BERLIN — Germany says it won’t return two paintings once owned by a Jewish businessman who fled the Nazis, even as the western city of Cologne agreed to hand back almost a dozen other valuable drawings to heirs in two separate cases.
The contrasting decisions were both announced Wednesday. They illustrate the considerable legal leeway that German officials have when it comes to deciding on claims by the descendants of Jewish collectors persecuted by Adolf Hitler’s regime, as they struggle to find a solution for the vast trove of art discovered in a Munich apartment.
The Finance Ministry said its refusal to cede two works by 18th-century painter Bernardo Bellotto to the grandchildren of deceased businessman Max Emden was due to the fact that the Jewish collector had managed to take them with him when he emigrated from Germany in 1933 — the year Hitler came to power.
“Both the seller (Emden) and the paintings were in Switzerland at the time of the sale,” the ministry said in a statement sent to The Associated Press. This, it said, meant the paintings couldn’t be considered “looted art” or lost in some other way as a result of Nazi persecution.
Emden’s heirs maintain that their grandfather sold the paintings because he needed money after his businesses in Germany were seized by the Nazis.
“The Zwinger Moat in Dresden” is currently on exhibit at the city’s Museum for Military History, while a panorama that Bellotto painted of Vienna is in storage at the Kunstpalast museum in Duesseldorf.
The federal government’s decision was published within hours of an announcement by the city of Cologne, saying it would return 11 avant-garde and modernist drawings to the heirs of Jewish collectors who sold them before or shortly after fleeing Nazi Germany.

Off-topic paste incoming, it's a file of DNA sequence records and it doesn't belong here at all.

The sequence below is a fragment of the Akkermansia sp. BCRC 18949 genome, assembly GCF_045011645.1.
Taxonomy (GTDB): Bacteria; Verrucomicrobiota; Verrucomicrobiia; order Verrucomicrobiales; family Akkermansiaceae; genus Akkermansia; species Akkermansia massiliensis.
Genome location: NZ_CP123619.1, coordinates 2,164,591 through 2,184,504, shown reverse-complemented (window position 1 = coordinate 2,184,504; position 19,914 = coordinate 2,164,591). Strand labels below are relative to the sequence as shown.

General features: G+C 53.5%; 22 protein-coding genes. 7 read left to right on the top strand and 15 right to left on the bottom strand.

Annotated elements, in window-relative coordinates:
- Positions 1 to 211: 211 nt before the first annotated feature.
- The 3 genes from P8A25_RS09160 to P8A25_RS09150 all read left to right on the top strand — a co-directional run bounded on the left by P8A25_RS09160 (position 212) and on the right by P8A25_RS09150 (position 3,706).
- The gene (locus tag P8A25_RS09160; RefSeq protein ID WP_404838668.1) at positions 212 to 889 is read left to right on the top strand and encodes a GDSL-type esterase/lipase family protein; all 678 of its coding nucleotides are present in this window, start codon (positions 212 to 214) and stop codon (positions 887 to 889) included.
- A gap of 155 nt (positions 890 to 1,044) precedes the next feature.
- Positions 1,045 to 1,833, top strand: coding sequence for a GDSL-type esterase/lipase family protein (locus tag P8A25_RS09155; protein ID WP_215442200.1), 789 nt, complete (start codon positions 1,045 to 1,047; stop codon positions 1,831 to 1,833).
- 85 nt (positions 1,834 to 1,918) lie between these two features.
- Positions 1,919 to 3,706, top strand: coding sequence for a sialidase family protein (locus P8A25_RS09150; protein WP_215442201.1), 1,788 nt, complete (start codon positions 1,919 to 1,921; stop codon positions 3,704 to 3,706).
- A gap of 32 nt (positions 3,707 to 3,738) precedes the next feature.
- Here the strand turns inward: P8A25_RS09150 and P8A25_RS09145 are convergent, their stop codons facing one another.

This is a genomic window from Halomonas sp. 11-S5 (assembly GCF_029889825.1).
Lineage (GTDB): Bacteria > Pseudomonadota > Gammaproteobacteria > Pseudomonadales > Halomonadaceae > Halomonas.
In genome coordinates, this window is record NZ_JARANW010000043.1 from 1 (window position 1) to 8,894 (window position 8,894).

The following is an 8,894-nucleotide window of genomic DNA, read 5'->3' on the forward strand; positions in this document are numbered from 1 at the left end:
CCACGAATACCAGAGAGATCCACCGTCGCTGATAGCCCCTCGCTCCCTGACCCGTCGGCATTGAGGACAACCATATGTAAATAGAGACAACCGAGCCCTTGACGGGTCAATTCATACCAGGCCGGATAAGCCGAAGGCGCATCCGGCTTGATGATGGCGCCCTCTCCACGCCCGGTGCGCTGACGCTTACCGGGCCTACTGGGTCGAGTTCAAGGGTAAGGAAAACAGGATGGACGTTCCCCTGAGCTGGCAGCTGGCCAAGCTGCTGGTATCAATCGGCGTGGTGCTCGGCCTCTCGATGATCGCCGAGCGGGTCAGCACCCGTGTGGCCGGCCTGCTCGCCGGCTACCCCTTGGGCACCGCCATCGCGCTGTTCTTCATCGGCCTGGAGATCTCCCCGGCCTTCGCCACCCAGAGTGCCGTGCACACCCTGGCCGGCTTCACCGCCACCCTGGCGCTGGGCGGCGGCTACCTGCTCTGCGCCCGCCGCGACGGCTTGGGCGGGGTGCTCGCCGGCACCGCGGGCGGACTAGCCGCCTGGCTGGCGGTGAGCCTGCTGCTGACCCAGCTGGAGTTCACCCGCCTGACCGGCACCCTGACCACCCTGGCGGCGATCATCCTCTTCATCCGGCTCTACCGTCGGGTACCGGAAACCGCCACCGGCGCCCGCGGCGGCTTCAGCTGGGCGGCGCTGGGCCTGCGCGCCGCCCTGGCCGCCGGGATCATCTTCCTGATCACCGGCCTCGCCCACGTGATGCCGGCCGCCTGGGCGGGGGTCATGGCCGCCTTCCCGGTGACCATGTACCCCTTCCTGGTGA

City counselors voted late Tuesday to hand six drawings by Karl Hofer, Paula Modersohn-Becker, Ernst Barlach, Aristide Maillol and Wilhelm Morgner to the heirs of Jewish collector Alfred Flechtheim, who fled to France in 1933.
It also returned five drawings by Ernst Ludwig Kirchner, Erich Heckel and Georges Kars to the heirs of Curt Glaser, another Jewish collector who emigrated in 1933.
Both sets ended up in Cologne’s Museum Ludwig, which has reached an agreement with the new owners to continue exhibiting the drawings.
A spokeswoman for the city of Cologne, Inge Schuermann, said in each case negotiations with the heirs had been marked by “respect and fairness.”
Last month’s revelation that an octogenarian recluse in Munich had for decades hoarded hundreds of valuable works by artists such as Max Liebermann, Otto Dix and Marc Chagall in his Munich apartment has once again put a spotlight on the issue of Nazi-looted art in Germany.
Authorities stumbled across the art almost by chance in 2012, but kept the find secret until it was publicized last month by the German magazine Focus.
The German government subsequently came under intense pressure from Jewish groups to expedite its probe into the case and honor legitimate claims to the works. But progress has been partly hindered by legal difficulties, including a 30-year-statute of limitations.
Officials have said they are examining all options, including appealing to the art’s current owner, Cornelius Gurlitt, to show goodwill toward the heirs.
“All possibilities are being discussed with Mr. Gurlitt,” said Hagen Philipp Wolf, a spokesman for the federal government’s culture office. “This naturally includes the option of handing the works to the state.”
If this were to occur, the heirs of former owners would have to hope the German government takes a more favorable view of their claims than it did to those of the Emden family.
“There’s been zero goodwill by the German government,” Emden’s grandson Juan-Carlos said in an interview from his home in Chile.
His lawyer, Mel Urbach, told the AP last month that he hoped the German government would agree to let the case go before a special expert commission appointed to deal with such disputes.
In its statement Wednesday, the Finance Ministry made clear this wasn’t an option.